NEW YORK (Reuters) - Fannie Mae and Freddie Mac, the two largest sources of U.S. housing finance, are facing major overhauls of their businesses after being seized by regulators worried the companies were on the verge of collapse.
Policy-makers are faced with thorny decisions on how the congressionally-chartered but shareholder-owned companies should operate in the future.
Most observers expect Washington to scrap the model that put Fannie Mae and Freddie Mac in the hands of investors but left the companies with a congressional mandate to lower the cost of homeownership.
The following scenarios, gleaned from comments by policy-makers and analysts, examine options for the future.
This might be the easiest option to implement and would return the companies to their origins as a government tool to nurture the housing market.
Shareholders have only had a stake in Fannie Mae and Freddie Mac for about 40 years. Before that, the companies were fully owned and guaranteed by Washington.
Under the current conservatorship, which is likely to last for years, Fannie Mae and Freddie Mac are effectively in government hands again. Policy-makers may choose to hold that status quo and formally eliminate the investors’ interest in the companies.
Policy-makers might return the companies to investors and offer to insure Fannie Mae and Freddie Mac investments.
Washington could charge the companies a fee to underwrite their debt and some of their mortgage securities as a way to nurture the housing finance sector without standing squarely behind the companies. This idea, aired by Federal Reserve Chairman Ben Bernanke, would be akin to the Federal Deposit Insurance Corporation’s protection of banks.
Fannie Mae and Freddie Mac could be run by the companies that sell them home loans. In such a cooperative arrangement, Fannie and Freddie would focus on long-term, stable business rather than maximizing profits. The federal government might still offer to insure the companies against the most catastrophic losses. This arrangement could be akin to the Federal Home Loan Bank system where a dozen regional lenders are jointly and severally liable for any one member’s losses and the federal government acts as guarantor of the entire system.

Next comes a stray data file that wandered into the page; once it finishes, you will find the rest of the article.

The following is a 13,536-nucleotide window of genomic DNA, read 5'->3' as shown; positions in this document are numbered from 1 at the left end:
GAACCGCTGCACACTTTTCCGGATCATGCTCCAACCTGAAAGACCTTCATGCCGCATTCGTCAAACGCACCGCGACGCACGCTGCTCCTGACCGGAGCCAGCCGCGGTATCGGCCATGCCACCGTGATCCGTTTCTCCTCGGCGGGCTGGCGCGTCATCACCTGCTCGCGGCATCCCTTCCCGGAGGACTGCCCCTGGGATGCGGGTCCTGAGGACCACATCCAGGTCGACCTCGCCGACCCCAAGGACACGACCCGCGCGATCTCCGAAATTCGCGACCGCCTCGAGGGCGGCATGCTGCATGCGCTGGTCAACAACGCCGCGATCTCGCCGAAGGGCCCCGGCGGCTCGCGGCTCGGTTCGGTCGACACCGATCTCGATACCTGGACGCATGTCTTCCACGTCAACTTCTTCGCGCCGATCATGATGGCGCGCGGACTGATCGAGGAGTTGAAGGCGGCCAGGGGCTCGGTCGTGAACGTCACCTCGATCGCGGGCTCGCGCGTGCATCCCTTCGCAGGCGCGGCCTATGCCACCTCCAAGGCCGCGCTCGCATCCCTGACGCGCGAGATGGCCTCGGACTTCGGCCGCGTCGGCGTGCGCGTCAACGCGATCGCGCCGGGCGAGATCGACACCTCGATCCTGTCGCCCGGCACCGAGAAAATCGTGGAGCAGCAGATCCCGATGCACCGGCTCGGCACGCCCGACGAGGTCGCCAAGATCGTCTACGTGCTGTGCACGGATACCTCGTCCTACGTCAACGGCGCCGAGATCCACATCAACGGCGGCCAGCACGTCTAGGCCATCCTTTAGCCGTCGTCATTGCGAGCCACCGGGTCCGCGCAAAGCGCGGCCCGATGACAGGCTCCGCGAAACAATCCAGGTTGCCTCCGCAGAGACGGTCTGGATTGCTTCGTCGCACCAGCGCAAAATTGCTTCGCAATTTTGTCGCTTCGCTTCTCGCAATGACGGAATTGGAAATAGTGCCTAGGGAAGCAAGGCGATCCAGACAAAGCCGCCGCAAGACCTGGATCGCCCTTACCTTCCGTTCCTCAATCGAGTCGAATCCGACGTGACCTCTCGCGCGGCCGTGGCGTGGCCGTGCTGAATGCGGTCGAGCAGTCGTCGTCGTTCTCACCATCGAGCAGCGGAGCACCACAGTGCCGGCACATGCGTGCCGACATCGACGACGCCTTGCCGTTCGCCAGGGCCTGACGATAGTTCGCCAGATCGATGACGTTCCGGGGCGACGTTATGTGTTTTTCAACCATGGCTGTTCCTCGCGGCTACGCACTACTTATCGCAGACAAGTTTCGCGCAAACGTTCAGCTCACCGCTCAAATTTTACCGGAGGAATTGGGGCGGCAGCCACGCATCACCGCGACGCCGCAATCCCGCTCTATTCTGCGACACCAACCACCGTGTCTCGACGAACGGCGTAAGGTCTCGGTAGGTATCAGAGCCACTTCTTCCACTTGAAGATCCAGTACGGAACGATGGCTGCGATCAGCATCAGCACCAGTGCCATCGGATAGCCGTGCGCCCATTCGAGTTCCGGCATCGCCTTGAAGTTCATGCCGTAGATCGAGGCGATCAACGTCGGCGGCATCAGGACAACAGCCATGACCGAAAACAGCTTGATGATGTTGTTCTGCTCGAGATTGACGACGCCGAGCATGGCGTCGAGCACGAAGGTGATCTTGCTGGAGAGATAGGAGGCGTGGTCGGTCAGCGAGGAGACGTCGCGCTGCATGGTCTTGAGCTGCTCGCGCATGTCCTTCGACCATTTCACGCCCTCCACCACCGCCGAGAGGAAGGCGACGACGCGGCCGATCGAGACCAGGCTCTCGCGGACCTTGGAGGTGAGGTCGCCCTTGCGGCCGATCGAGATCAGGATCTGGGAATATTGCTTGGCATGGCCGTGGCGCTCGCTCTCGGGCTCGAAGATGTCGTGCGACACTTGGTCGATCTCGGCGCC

Just like power and water companies that provide vital services, Fannie Mae and Freddie Mac could be run as private entities that have strong government oversight. The companies would aim to turn a profit and would have no government backing, but a conservative board would set earnings payments and customer fees.
Although Fannie and Freddie are in government hands, their regulator is still trying to keep their shares trading. The agencies could emerge as large mortgage finance companies that bundle home loans for investors and raise funds in the traditional capital markets. Without government ties, though, the companies would not have lower funding costs and so would not enjoy the competitive advantage as they do now. The federal government would also lose one of its most powerful tools for helping low-income home buyers.
While they are currently only a talking point on Wall Street, covered bonds could become a mortgage finance tool to rival the influence of Fannie Mae and Freddie Mac. Unlike traditional mortgage-backed securities, which are frozen blocks of home loans, covered bonds allow banks to manage a dynamic pool of mortgages. This financing tool is popular in Europe but has a weak foothold in the United States because of regulatory constraints and the competitive advantages of Fannie Mae and Freddie Mac. The fate of those companies will have a direct impact on the future of covered bonds.
Reporting by Patrick Rucker and Al Yoon; Editing by Padraic Cassidy